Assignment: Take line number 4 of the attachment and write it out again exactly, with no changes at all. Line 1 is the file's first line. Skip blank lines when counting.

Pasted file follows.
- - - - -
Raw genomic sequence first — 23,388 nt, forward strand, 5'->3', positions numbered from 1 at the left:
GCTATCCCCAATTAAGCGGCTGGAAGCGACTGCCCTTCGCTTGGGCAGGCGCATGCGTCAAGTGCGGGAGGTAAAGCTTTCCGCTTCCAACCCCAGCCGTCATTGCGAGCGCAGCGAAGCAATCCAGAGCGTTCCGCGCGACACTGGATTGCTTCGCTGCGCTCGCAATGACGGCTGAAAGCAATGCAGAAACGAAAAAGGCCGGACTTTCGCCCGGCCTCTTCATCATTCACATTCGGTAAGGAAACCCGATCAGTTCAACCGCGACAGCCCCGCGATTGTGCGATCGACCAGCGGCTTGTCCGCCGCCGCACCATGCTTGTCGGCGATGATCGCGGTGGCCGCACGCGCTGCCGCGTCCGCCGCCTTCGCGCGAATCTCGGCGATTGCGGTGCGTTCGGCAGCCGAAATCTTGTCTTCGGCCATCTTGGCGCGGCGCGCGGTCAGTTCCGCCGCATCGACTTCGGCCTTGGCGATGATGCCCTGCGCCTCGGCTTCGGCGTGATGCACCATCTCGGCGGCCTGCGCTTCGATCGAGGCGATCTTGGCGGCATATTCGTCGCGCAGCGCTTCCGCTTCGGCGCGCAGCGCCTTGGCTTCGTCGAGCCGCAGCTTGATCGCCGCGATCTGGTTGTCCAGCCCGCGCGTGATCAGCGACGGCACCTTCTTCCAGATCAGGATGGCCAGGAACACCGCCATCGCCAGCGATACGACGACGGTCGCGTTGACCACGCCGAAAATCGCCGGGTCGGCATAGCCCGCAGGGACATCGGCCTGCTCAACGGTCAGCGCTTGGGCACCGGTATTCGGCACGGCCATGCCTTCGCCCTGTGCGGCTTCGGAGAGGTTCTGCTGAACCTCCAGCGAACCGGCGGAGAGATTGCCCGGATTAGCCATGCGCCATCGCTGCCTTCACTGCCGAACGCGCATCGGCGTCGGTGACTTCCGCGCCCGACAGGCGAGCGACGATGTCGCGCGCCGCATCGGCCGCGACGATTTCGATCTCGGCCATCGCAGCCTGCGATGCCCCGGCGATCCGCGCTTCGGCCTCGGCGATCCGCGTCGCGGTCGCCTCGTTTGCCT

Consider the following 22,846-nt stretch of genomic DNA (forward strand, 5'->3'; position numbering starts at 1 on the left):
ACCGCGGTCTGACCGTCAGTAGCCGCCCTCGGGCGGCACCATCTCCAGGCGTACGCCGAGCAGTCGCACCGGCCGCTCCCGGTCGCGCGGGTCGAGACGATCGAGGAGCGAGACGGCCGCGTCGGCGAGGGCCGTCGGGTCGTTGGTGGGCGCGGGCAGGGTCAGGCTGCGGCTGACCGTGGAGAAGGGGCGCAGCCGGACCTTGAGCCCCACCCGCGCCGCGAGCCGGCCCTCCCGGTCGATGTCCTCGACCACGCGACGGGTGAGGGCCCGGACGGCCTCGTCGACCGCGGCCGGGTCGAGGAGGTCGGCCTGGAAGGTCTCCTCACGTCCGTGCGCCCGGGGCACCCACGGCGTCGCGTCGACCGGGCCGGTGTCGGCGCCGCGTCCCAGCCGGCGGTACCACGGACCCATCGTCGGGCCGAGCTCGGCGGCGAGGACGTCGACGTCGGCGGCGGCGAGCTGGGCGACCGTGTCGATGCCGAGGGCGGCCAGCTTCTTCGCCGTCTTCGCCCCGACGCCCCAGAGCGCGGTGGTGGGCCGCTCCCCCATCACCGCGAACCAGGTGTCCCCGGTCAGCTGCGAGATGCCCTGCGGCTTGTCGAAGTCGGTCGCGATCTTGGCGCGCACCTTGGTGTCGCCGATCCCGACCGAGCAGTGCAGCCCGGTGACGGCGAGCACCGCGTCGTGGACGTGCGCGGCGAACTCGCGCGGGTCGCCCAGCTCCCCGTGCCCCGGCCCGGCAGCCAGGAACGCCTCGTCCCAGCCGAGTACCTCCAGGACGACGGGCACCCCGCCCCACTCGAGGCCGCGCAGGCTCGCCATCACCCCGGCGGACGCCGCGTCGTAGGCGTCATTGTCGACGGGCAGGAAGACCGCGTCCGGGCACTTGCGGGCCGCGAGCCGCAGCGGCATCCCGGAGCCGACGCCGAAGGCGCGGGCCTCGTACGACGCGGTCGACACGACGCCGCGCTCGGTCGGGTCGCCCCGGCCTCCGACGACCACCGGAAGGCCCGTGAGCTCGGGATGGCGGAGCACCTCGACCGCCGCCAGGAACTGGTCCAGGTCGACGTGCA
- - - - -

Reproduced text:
ACCGCGGTCTGACCGTCAGTAGCCGCCCTCGGGCGGCACCATCTCCAGGCGTACGCCGAGCAGTCGCACCGGCCGCTCCCGGTCGCGCGGGTCGAGACGATCGAGGAGCGAGACGGCCGCGTCGGCGAGGGCCGTCGGGTCGTTGGTGGGCGCGGGCAGGGTCAGGCTGCGGCTGACCGTGGAGAAGGGGCGCAGCCGGACCTTGAGCCCCACCCGCGCCGCGAGCCGGCCCTCCCGGTCGATGTCCTCGACCACGCGACGGGTGAGGGCCCGGACGGCCTCGTCGACCGCGGCCGGGTCGAGGAGGTCGGCCTGGAAGGTCTCCTCACGTCCGTGCGCCCGGGGCACCCACGGCGTCGCGTCGACCGGGCCGGTGTCGGCGCCGCGTCCCAGCCGGCGGTACCACGGACCCATCGTCGGGCCGAGCTCGGCGGCGAGGACGTCGACGTCGGCGGCGGCGAGCTGGGCGACCGTGTCGATGCCGAGGGCGGCCAGCTTCTTCGCCGTCTTCGCCCCGACGCCCCAGAGCGCGGTGGTGGGCCGCTCCCCCATCACCGCGAACCAGGTGTCCCCGGTCAGCTGCGAGATGCCCTGCGGCTTGTCGAAGTCGGTCGCGATCTTGGCGCGCACCTTGGTGTCGCCGATCCCGACCGAGCAGTGCAGCCCGGTGACGGCGAGCACCGCGTCGTGGACGTGCGCGGCGAACTCGCGCGGGTCGCCCAGCTCCCCGTGCCCCGGCCCGGCAGCCAGGAACGCCTCGTCCCAGCCGAGTACCTCCAGGACGACGGGCACCCCGCCCCACTCGAGGCCGCGCAGGCTCGCCATCACCCCGGCGGACGCCGCGTCGTAGGCGTCATTGTCGACGGGCAGGAAGACCGCGTCCGGGCACTTGCGGGCCGCGAGCCGCAGCGGCATCCCGGAGCCGACGCCGAAGGCGCGGGCCTCGTACGACGCGGTCGACACGACGCCGCGCTCGGTCGGGTCGCCCCGGCCTCCGACGACCACCGGAAGGCCCGTGAGCTCGGGATGGCGGAGCACCTCGACCGCCGCCAGGAACTGGTCCAGGTCGACGTGCA